Shims/uneven floor causing leak?

Discussion in 'Toilet Forum discussions' started by suez, Nov 30, 2005.

  1. suez

    suez New Member

    Nov 30, 2005
    Help! Every time I flush my toilet, it leaks. I'm in a condo, above a storage room so luckily no on lives beneath me. I had this problem looked at a year ago, and they replaced a wax seal and put a little wood shim under the toilet. The toilet is on an uneven slate floor, and so not completely flush.

    It just started leaking again, and I'm not sure what to do. The wood shim has loosened up and isn't doing anything to help. Is it possible to fix the problem by simply wedging the shim back in and stabilizing the toilet? Or does the toilet need to be reset?

    And - should I call in a plumber as well as someone who can perhaps cut the slate out around the toilet? Is there any other way to fix this that wouldn't require carving up the floor?

    Help.. and it's the only toilet in my place, so this is somewhat of a problem!
  2. Gary Swart

    Gary Swart In the Trades

    Sep 1, 2004
    Yakima WA
    A toilet flange is supposed to set on top of the finished floor. The wax ring (or the waxless ring) if fitted to the horn on the bottom of the fixture so that when the horn is inserted into the flange, the sealing ring forms a tight seal between the toilet and drain. Two tee bolts in the flange secure the toilet to the flange. Sometimes a floor is not perfectly level, so it must be shimmed to prevent the toilet from moving even though it is bolted down. That's all there is to it in a perfect world. Unfortunately, we don't always have the perfect world. If the current floor was laid after the flange was secured to the drain, it could be sitting lower than the surface of the floor which could require 2 wax rings. The fact that the shim is no longer working lead me to believe you should pull the toilet and see just where the flange is resting. After cleaning the old ring off, try setting the toilet on the flange without a ring and see what shimming is necessary. Then install the toilet with a ring or rings and apply the shims as your test indicated.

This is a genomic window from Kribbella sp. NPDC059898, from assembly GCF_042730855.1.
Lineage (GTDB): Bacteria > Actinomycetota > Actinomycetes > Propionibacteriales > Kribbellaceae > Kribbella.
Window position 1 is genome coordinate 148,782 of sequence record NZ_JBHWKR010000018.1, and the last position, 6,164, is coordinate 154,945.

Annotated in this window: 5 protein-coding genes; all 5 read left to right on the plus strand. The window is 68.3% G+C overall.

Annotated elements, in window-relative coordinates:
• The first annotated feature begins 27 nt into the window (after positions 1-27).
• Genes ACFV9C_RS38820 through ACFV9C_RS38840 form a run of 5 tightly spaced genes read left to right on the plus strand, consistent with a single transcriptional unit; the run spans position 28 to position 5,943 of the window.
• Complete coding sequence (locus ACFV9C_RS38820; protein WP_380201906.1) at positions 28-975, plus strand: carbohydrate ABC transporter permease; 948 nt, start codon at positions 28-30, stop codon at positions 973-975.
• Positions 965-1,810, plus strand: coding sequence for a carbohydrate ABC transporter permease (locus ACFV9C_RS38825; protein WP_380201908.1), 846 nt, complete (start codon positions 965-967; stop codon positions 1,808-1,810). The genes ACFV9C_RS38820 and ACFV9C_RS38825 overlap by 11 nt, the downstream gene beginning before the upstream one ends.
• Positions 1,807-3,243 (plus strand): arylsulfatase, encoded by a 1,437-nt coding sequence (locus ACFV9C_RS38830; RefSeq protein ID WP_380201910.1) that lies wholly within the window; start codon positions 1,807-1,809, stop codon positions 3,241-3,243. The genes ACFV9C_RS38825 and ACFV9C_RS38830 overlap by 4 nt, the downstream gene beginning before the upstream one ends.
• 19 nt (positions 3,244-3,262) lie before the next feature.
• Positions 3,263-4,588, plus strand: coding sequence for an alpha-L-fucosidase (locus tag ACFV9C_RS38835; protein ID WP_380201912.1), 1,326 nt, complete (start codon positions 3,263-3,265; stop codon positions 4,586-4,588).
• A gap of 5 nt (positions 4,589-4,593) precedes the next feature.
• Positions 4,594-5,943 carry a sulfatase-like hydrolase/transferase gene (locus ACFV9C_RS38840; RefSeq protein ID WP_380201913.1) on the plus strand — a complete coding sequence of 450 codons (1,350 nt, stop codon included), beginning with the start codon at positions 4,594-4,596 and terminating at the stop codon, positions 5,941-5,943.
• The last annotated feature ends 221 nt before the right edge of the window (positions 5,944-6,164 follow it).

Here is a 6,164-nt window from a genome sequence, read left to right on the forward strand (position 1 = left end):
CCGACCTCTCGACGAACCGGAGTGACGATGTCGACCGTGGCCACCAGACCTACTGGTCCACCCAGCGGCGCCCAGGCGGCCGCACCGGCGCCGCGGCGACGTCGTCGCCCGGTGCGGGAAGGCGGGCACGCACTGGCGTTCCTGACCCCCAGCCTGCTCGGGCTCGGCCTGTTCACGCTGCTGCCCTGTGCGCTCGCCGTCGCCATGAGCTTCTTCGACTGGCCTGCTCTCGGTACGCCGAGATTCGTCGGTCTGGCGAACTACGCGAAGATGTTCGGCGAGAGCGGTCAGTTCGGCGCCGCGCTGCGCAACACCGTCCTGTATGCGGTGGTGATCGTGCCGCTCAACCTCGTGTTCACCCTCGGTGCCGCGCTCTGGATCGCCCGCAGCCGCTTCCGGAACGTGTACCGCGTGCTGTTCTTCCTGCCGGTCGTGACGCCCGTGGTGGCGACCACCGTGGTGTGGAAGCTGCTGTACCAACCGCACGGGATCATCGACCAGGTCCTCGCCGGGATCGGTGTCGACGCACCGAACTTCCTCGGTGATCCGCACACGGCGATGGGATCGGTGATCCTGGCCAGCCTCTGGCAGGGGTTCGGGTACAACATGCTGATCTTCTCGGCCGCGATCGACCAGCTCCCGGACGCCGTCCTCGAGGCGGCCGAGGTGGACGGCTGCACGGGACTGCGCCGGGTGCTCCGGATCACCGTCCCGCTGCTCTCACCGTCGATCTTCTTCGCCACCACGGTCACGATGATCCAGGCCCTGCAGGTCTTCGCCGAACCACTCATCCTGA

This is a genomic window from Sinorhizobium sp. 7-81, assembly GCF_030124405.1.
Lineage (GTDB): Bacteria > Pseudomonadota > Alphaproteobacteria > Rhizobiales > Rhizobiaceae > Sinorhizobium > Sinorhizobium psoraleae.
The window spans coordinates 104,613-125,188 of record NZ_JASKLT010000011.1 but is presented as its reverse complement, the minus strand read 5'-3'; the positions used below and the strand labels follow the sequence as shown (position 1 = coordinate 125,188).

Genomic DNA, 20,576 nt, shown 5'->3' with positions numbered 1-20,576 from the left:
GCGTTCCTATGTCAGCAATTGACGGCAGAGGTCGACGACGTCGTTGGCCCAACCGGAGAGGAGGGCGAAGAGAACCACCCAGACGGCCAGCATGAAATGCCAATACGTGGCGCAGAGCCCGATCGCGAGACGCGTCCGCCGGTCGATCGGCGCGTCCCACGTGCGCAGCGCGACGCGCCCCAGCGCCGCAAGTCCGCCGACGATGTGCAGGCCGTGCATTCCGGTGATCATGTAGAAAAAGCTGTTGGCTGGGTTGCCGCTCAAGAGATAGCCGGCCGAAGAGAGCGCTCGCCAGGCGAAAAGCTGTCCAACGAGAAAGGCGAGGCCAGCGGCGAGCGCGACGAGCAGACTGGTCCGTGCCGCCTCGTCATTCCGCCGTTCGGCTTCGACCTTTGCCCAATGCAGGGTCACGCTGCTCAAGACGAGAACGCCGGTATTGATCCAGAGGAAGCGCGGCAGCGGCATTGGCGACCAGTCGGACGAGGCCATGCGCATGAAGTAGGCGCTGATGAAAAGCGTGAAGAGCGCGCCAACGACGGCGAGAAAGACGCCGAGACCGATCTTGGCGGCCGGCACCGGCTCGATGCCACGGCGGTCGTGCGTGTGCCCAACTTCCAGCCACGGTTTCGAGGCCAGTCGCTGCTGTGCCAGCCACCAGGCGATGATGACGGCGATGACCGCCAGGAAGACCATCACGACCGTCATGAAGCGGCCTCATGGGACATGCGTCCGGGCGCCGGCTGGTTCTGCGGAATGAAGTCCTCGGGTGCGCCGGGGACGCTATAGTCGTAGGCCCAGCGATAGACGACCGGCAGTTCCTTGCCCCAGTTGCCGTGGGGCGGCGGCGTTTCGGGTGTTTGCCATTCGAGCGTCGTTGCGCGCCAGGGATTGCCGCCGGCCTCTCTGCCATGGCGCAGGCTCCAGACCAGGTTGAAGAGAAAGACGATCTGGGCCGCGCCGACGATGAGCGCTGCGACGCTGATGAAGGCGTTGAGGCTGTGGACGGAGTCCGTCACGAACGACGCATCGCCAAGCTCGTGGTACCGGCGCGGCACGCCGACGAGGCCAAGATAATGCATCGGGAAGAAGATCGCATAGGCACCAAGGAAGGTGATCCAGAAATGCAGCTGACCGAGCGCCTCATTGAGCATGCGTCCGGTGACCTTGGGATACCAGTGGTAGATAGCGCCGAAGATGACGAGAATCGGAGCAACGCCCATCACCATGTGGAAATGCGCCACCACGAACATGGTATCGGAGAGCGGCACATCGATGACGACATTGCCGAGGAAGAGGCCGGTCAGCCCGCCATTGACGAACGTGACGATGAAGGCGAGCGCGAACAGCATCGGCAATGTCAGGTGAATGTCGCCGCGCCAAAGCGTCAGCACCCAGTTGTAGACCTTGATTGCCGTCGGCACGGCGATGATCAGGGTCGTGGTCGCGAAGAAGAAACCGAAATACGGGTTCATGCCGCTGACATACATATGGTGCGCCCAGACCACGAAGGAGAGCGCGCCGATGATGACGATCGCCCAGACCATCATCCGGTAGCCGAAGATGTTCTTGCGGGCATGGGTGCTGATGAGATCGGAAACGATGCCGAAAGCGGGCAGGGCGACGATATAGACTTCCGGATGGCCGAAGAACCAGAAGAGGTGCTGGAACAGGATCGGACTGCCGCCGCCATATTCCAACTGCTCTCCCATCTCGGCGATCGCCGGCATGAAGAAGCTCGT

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  4. jadnashua

    jadnashua Retired Defense Industry Engineer xxx

    Sep 2, 2004
    Retired Systems engineer for defense industry.
    New England
    If the toilet moves at all once installed, it will eventually cause a leak. You may need to stabilize the shims, plus, some of the wood shims are quite soft and will compress, or change size with the seasons slightly. Some peole use a penny, dime, nickel instead of a wood shim. You might also want to put some caulk around the toilet once you get it stable - the caulk should hold in your shims and prevent any misses from getting under the toilet. My unprofessional opinion.

    Last edited by a moderator: Sep 5, 2009
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